ASF 029: Tomaz Kastrun interview

ASF 029: Tomaz Kastrun interview

Introduction

Tomaž Kastrun is BI & DEV developer, data analyst & data science.
With more than 15 years of experiences in the field of databases, business warehouses and development, with a focus on T-SQL programming and query optimization. His focus is also data mining, statistics and research. He has been working with Microsoft SQL Server since version 2000.
He is Microsoft MVP, Microsoft Certified Professional and Microsoft Trainer.
Tomaž is a blogger, author of many articles, speaker at various community and Microsoft events and an avid coffee drinker.

This talk has taken place after SQL Saturday 2019 in Ljubljana, Slovenia on 14 December 2019 (Saturday).

Interviewer: Kamil Nowinski (T).

Audio version

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Transcript

KN: So today we are sitting at the venue during the SQL Saturday conference in Slovenia with…

TK: Tomaž Kaštrun.

KN: It’s very hard to pronounce your name.

TK: Yeah, Slovenian names are hard to pronounce but your pronunciation is correct.

KN: Thanks! So where do you live?

TK: I live here in Ljubljana, where the venue for the SQL Saturday Slovenia is happening. So this is my hometown and welcome to my hometown!

KN: Thank you very much! I know that you are one of the organizers of this conference. Could you tell us a little bit more about the conference itself and what is your role as the organizer?

TK: So SQL Saturday Slovenia this year we have the 7th iteration, so we started in 2013, I joined in 2015 I think, so literally we are full and I was the last one to join, and we usually just have each their own task that we need to cover and that’s it. At the event, yeah, all the usual stuff, so accepting the people, accepting the attendees, taking care of the speakers, we give great attention to every detail, to all of the speakers because they come from abroad and they’re tired, stuff like that, so we order this, we do this, coming a step forward closer to them, and this really helps them a lot as well.

KN: Yeah, it’s quite a local conference but it’s quite huge and very popular. One of the most important during the year I think. You have speakers from around the world.

TK: We are definitely very proud of that. We are taking quite huge pride in that. And this is something, you know, if you go abroad and if you visit all the people, get in touch with them, all the speakers, they will definitely come and sort of return the favour, come to your place. So it became a tradition. Since I’m the last one to join, I think Mladen and Dejan, and Matija, they were the first to start this attention to details and bringing a lot of people from abroad, and now this year is just amazing. And so it was last year. So everything is really amazing and we try to improve to get better. Not bigger but better in terms of bringing different audience, bringing different speakers and choosing the right…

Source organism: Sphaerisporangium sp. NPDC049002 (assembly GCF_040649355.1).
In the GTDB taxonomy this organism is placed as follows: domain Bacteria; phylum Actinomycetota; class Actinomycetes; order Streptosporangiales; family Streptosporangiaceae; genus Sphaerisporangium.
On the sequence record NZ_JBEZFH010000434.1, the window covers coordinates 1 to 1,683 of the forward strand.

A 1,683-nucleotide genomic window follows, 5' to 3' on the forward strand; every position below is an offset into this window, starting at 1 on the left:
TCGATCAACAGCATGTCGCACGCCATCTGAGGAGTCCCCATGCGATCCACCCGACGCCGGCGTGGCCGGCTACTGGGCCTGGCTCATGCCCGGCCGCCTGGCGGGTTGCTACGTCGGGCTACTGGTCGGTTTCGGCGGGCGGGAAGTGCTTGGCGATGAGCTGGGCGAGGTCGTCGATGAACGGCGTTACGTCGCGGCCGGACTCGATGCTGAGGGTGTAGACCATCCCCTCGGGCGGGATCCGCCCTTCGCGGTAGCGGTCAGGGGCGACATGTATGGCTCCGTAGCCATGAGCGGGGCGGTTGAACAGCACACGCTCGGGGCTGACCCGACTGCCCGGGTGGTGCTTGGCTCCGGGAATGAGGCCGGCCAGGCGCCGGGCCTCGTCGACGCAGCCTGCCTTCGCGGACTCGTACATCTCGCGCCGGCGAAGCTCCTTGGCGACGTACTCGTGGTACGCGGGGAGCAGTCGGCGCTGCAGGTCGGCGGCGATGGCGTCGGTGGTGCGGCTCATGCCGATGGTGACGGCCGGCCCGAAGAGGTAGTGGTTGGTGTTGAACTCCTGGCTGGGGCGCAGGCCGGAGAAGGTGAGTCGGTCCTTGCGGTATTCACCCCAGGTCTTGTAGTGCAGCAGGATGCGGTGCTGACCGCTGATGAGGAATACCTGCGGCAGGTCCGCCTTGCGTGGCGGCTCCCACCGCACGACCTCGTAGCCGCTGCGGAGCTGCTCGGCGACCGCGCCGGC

KN: Keep the quality of sessions.

TK: Yes, the variety of sessions.

KN: The size of the conference is not as important as the quality of the sessions.

TK: So as long as we have speakers happy and attendees happy, I think this is the best recipe.

KN: Great, and I think you are doing a great job here, hospitality is fantastic.

TK: This is what we really try to keep the level up.

KN: So what do you do for a living?

TK: So I’m a BI developer/data scientist and I basically do a lot of stuff with machine learning, data mining, statistics, statistical analysis, and a lot of stuff with SQL, with cloud computing, Azure, stuff like that.

KN: A great mix.

TK: Yeah, it’s a hybrid.

KN: So BI but probably these days with more modern BI? In the cloud and with all the new services and also I’ve seen you speaking on the topic like Machine Learning for example, R language, that kind of things. So, about R language, could you tell our audience how to start or how difficult the R language is to learn and when you can use it, in which cases?

TK: There is the competition called Advent of Code going on right now, so if you Google adventofcode.com, every day you get sort of like a task you need to solve in any kind of programming language. So this year I decided to do it in R, which turned out sometimes a little bit problematic, but it goes so, which means that R is a statistical programming language with more stress on statistics than in programming but yeah, I’ve been using R for quite a long time, as well as Python. Once you start using it, you get fluent in it, for those who want to start and learn Python or R, or both, I would definitely suggest using it and learning it by cases, examples and stuff like this.